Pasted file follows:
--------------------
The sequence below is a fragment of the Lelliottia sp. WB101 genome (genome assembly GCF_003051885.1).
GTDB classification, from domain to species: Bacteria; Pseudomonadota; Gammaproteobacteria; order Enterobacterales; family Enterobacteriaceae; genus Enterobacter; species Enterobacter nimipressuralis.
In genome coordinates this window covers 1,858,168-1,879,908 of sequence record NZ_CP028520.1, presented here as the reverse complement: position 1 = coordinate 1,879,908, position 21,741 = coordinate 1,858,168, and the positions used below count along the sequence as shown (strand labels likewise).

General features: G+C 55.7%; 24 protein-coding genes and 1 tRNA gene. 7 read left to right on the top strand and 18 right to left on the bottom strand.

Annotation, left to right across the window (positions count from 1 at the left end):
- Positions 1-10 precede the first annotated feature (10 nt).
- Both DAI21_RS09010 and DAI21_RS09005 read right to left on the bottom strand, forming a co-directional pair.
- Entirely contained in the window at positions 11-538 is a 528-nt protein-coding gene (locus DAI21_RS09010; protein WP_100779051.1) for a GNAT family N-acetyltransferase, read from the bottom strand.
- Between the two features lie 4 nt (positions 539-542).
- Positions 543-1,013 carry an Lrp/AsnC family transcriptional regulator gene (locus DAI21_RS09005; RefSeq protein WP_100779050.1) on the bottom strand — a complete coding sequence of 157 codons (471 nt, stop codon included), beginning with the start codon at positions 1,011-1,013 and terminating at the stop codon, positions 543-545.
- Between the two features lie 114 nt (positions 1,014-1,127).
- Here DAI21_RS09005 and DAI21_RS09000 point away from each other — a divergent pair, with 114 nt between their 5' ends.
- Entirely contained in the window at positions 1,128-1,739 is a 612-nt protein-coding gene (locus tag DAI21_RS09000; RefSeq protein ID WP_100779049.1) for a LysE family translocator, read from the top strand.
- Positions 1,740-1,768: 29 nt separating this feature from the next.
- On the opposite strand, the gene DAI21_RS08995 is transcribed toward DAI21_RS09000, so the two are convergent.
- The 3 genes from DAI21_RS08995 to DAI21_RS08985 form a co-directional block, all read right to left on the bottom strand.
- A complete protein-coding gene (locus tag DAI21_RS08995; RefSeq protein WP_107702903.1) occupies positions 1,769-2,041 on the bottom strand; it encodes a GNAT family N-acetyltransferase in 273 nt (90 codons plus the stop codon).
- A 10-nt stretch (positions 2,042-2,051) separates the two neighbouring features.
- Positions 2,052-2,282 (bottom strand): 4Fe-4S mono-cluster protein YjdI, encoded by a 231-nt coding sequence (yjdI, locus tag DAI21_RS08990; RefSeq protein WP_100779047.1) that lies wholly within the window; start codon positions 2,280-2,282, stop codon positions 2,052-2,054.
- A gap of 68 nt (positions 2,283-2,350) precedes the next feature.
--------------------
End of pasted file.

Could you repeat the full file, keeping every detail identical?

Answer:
The sequence below is a fragment of the Lelliottia sp. WB101 genome (genome assembly GCF_003051885.1).
GTDB classification, from domain to species: Bacteria; Pseudomonadota; Gammaproteobacteria; order Enterobacterales; family Enterobacteriaceae; genus Enterobacter; species Enterobacter nimipressuralis.
In genome coordinates this window covers 1,858,168-1,879,908 of sequence record NZ_CP028520.1, presented here as the reverse complement: position 1 = coordinate 1,879,908, position 21,741 = coordinate 1,858,168, and the positions used below count along the sequence as shown (strand labels likewise).

General features: G+C 55.7%; 24 protein-coding genes and 1 tRNA gene. 7 read left to right on the top strand and 18 right to left on the bottom strand.

Annotation, left to right across the window (positions count from 1 at the left end):
- Positions 1-10 precede the first annotated feature (10 nt).
- Both DAI21_RS09010 and DAI21_RS09005 read right to left on the bottom strand, forming a co-directional pair.
- Entirely contained in the window at positions 11-538 is a 528-nt protein-coding gene (locus DAI21_RS09010; protein WP_100779051.1) for a GNAT family N-acetyltransferase, read from the bottom strand.
- Between the two features lie 4 nt (positions 539-542).
- Positions 543-1,013 carry an Lrp/AsnC family transcriptional regulator gene (locus DAI21_RS09005; RefSeq protein WP_100779050.1) on the bottom strand — a complete coding sequence of 157 codons (471 nt, stop codon included), beginning with the start codon at positions 1,011-1,013 and terminating at the stop codon, positions 543-545.
- Between the two features lie 114 nt (positions 1,014-1,127).
- Here DAI21_RS09005 and DAI21_RS09000 point away from each other — a divergent pair, with 114 nt between their 5' ends.
- Entirely contained in the window at positions 1,128-1,739 is a 612-nt protein-coding gene (locus tag DAI21_RS09000; RefSeq protein ID WP_100779049.1) for a LysE family translocator, read from the top strand.
- Positions 1,740-1,768: 29 nt separating this feature from the next.
- On the opposite strand, the gene DAI21_RS08995 is transcribed toward DAI21_RS09000, so the two are convergent.
- The 3 genes from DAI21_RS08995 to DAI21_RS08985 form a co-directional block, all read right to left on the bottom strand.
- A complete protein-coding gene (locus tag DAI21_RS08995; RefSeq protein WP_107702903.1) occupies positions 1,769-2,041 on the bottom strand; it encodes a GNAT family N-acetyltransferase in 273 nt (90 codons plus the stop codon).
- A 10-nt stretch (positions 2,042-2,051) separates the two neighbouring features.
- Positions 2,052-2,282 (bottom strand): 4Fe-4S mono-cluster protein YjdI, encoded by a 231-nt coding sequence (yjdI, locus tag DAI21_RS08990; RefSeq protein WP_100779047.1) that lies wholly within the window; start codon positions 2,280-2,282, stop codon positions 2,052-2,054.
- A gap of 68 nt (positions 2,283-2,350) precedes the next feature.